He is again faced with a chance for redemption with Nari, a surviving Jedi who coincidentally seeks asylum from the Empire on the same desert planet as Obi-Wan himself. We already witnessed how the Jedi's overwhelming desire to help others at all costs came back to bite him, when the menacing Inquisitors invade a local watering hole and threaten the owner until Nari reveals himself through the use of the Force. Now, his heartrending plea for Obi-Wan to help him — eerily similar to what a grown-up Princess Leia would later request of Obi-Wan in a few decades –  falls on deaf ears as the more experienced Jedi turns down his younger peer.

Here, Safdie makes the absolute most of his limited screen time. His heartfelt conviction to help others is plain to see on his broad, "aw, shucks" face, putting himself at risk to save others. When he escapes from his pursuers and corners Obi-Wan in a secluded location, his almost naïve reaction to the famous Jedi's refusal to help is enough to break one's heart, even before his tragic fate is ultimately revealed. Like any good guest star, Safdie's performance deftly suggests a deeper backstory that we'll never see and provides a memorable appearance that haunts both us and our hero alike.

A Jedi and a con-man walk into a cantina...

When "The Big Sick" and "Eternals" star Kumail Nanjiani was first announced to join the cast of "Obi-Wan Kenobi," more than a few fans hoped that he would break new ground as a South Asian Jedi. What we got instead in the second episode of the series was a pretty ingenious twist on that idea. When Obi-Wan's search for the kidnapped Leia leads him to the crime-ridden planet of Daiyu, a street kid offers some gossip of a local underground Jedi who is doing his good work for others under the very nose of the occupying Empire forces. We meet this mysterious figure, named Haja Estree, as he effortlessly uses the Force to convince a runaway mother and her Force-sensitive son that he can help them find same passage off-world — for a hefty fee, of course.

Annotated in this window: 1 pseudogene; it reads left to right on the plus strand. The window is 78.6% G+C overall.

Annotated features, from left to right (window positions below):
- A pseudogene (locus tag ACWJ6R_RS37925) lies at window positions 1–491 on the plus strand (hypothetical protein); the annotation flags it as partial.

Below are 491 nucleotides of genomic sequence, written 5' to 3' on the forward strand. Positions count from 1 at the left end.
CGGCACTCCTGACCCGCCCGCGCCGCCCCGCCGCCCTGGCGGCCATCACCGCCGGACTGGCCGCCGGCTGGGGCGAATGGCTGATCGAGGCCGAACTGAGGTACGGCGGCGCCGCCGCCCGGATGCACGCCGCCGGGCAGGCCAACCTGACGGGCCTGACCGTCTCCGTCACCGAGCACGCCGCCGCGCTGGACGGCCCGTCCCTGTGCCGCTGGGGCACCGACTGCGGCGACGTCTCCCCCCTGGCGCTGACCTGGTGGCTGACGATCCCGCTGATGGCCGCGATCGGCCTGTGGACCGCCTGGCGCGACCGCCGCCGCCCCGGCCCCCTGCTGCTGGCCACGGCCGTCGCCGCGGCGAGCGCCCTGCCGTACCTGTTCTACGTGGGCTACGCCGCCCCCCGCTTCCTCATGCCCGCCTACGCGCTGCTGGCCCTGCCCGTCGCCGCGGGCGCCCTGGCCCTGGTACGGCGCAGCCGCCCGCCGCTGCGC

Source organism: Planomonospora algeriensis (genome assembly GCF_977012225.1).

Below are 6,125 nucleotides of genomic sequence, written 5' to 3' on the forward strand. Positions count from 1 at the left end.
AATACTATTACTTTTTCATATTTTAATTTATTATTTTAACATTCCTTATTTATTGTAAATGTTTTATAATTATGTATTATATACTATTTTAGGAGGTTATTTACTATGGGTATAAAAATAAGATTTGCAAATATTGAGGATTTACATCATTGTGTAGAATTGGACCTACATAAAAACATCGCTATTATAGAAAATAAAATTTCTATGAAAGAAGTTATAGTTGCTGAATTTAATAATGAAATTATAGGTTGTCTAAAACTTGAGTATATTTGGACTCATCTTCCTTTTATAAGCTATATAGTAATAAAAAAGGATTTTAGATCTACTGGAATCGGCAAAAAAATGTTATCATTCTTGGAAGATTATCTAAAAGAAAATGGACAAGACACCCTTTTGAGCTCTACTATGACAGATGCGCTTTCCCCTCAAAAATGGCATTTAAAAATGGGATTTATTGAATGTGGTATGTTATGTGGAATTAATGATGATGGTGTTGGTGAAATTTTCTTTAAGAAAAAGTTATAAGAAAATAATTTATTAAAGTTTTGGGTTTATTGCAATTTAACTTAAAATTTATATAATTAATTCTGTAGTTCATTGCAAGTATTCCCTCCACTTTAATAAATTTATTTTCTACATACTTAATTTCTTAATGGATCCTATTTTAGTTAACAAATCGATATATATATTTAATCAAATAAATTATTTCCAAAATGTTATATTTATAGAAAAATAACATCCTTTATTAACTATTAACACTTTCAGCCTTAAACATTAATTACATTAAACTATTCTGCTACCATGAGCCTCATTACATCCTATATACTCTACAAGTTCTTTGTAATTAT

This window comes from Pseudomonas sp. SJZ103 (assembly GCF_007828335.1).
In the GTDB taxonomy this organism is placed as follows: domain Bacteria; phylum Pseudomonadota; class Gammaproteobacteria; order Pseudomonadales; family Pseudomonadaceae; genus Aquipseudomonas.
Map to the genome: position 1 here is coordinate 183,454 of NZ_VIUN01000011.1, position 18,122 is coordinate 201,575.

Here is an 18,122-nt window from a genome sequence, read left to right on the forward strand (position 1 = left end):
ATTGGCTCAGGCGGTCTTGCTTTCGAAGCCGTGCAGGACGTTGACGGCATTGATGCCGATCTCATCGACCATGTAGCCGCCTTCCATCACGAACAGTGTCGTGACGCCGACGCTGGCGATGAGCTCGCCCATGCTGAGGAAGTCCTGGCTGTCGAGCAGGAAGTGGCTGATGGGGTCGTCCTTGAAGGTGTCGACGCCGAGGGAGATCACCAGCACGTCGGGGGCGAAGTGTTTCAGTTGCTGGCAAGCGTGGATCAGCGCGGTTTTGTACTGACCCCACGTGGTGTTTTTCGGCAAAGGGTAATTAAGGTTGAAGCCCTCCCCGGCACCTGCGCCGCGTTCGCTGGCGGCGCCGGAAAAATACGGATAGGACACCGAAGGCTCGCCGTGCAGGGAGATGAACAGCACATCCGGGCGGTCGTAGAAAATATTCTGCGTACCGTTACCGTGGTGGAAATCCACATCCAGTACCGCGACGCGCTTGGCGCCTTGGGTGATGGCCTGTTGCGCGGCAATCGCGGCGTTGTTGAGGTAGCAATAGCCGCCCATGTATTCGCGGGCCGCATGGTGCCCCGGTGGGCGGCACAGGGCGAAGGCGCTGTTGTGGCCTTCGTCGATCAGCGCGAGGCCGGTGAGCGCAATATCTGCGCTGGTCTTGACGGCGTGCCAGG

While some viewers may have found Nanjiani's more overtly comedic take on this character at odds with the grimier cyberpunk aesthetics of the second episode, the actor's specific choices here function as the perfect way to fully realize this con man thief with a hidden heart of gold. In reality, this isn't too far off from what Harrison Ford accomplishes with his similar rogue archetype, Han Solo. Both play bumbling and sometimes outright goofy criminals who find themselves entirely in over their own heads at times, balanced out by their plucky sense of what's right and wrong. What Nanjiani manages to do with Haja, however, is find his own distinct process that plays to his unique strengths as a performer.